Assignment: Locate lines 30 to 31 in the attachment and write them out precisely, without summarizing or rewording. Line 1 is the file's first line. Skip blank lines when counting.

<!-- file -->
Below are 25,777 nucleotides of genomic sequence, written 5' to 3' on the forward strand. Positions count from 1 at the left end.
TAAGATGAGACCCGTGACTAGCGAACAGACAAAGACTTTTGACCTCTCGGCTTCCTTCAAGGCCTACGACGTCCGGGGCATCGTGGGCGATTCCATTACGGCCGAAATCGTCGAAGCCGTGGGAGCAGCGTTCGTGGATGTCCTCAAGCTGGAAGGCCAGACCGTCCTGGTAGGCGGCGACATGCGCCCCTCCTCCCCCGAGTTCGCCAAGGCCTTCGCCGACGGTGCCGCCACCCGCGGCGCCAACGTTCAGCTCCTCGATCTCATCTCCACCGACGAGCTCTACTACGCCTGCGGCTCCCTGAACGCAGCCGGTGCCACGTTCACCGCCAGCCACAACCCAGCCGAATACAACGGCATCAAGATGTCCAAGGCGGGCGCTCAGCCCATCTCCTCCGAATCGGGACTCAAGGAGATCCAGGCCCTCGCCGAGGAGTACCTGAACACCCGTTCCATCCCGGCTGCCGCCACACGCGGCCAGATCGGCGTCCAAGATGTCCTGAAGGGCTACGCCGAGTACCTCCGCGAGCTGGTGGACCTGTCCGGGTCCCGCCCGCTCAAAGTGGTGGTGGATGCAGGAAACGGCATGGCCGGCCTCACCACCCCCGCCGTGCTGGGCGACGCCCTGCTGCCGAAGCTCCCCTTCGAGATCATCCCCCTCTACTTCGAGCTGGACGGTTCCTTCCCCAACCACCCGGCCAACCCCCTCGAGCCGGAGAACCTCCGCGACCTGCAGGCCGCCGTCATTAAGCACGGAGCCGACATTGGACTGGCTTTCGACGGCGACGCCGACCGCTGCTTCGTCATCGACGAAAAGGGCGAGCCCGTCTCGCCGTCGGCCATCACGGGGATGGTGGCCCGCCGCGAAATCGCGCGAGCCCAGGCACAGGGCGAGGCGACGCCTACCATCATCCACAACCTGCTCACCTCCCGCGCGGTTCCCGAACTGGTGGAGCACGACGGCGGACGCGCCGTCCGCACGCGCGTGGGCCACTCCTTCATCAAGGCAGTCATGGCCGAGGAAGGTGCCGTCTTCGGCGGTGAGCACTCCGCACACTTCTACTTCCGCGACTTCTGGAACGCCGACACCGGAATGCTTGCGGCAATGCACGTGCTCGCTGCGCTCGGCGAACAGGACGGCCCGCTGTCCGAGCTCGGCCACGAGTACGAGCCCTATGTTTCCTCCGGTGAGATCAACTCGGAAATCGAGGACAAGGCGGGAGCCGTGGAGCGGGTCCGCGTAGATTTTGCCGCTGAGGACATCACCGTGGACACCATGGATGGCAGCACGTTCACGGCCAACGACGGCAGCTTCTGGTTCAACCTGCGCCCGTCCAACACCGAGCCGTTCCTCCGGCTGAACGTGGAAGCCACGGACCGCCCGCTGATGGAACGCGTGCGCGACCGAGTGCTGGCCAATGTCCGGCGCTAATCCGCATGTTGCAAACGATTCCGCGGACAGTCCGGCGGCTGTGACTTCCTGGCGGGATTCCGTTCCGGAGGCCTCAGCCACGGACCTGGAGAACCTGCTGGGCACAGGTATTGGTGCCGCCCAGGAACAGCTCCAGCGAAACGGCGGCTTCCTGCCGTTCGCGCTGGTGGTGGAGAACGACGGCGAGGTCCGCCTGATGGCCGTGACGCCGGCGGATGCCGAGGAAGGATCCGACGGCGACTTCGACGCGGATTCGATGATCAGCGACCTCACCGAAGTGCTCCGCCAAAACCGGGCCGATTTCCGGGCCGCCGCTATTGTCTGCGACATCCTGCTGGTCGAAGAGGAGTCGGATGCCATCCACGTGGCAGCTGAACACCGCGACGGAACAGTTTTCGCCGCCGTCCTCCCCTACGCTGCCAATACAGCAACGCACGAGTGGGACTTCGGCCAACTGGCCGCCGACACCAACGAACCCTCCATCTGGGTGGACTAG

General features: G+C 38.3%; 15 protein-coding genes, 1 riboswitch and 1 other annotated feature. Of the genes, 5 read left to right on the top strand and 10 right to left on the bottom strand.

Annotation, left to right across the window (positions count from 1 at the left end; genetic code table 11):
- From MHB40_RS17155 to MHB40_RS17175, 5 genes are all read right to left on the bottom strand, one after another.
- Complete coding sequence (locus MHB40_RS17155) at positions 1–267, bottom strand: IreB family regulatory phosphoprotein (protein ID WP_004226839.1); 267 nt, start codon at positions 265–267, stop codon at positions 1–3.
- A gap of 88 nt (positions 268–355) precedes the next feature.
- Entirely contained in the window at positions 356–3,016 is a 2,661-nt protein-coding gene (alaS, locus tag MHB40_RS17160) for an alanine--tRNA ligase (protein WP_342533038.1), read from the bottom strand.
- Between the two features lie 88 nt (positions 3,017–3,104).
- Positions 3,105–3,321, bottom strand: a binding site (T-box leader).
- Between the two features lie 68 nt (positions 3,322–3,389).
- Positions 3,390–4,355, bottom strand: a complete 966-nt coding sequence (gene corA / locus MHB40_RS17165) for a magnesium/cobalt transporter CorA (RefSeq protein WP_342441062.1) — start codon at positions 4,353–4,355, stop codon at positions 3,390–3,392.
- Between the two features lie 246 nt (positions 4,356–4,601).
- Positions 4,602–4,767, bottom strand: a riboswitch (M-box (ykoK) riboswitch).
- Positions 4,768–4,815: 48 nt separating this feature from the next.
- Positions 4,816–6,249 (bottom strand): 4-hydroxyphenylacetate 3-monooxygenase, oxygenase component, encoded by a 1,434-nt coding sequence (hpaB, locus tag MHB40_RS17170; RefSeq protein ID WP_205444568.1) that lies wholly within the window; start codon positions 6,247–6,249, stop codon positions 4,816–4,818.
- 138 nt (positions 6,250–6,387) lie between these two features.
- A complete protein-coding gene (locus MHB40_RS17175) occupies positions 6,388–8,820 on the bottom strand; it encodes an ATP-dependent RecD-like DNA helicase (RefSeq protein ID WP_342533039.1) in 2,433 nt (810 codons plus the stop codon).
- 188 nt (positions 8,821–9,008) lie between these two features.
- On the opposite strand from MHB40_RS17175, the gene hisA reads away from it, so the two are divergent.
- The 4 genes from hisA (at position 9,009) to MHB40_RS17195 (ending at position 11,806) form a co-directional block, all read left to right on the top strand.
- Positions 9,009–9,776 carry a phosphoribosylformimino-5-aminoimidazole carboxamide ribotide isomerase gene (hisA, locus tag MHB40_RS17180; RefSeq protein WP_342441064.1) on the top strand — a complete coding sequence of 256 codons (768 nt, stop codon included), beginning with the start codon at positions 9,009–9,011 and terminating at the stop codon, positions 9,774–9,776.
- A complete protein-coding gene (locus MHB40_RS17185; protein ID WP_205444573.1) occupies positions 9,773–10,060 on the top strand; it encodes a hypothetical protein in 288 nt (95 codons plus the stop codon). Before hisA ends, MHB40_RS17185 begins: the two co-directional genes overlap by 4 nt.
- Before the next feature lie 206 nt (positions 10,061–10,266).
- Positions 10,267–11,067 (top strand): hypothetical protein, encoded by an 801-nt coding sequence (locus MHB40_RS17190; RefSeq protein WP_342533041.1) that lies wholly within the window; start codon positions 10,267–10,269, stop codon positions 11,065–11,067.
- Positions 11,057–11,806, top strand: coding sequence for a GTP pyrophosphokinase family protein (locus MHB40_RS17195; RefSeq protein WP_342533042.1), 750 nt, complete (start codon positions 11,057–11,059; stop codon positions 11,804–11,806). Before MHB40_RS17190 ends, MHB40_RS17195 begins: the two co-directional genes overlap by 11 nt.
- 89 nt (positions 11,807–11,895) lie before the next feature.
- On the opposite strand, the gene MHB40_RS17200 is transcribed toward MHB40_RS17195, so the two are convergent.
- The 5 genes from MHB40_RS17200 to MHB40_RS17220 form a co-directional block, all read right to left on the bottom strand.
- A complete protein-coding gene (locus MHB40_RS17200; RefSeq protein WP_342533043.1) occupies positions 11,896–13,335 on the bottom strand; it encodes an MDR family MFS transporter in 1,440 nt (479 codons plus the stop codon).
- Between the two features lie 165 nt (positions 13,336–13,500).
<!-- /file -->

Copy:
- A complete protein-coding gene (locus MHB40_RS17200; RefSeq protein WP_342533043.1) occupies positions 11,896–13,335 on the bottom strand; it encodes an MDR family MFS transporter in 1,440 nt (479 codons plus the stop codon).
- Between the two features lie 165 nt (positions 13,336–13,500).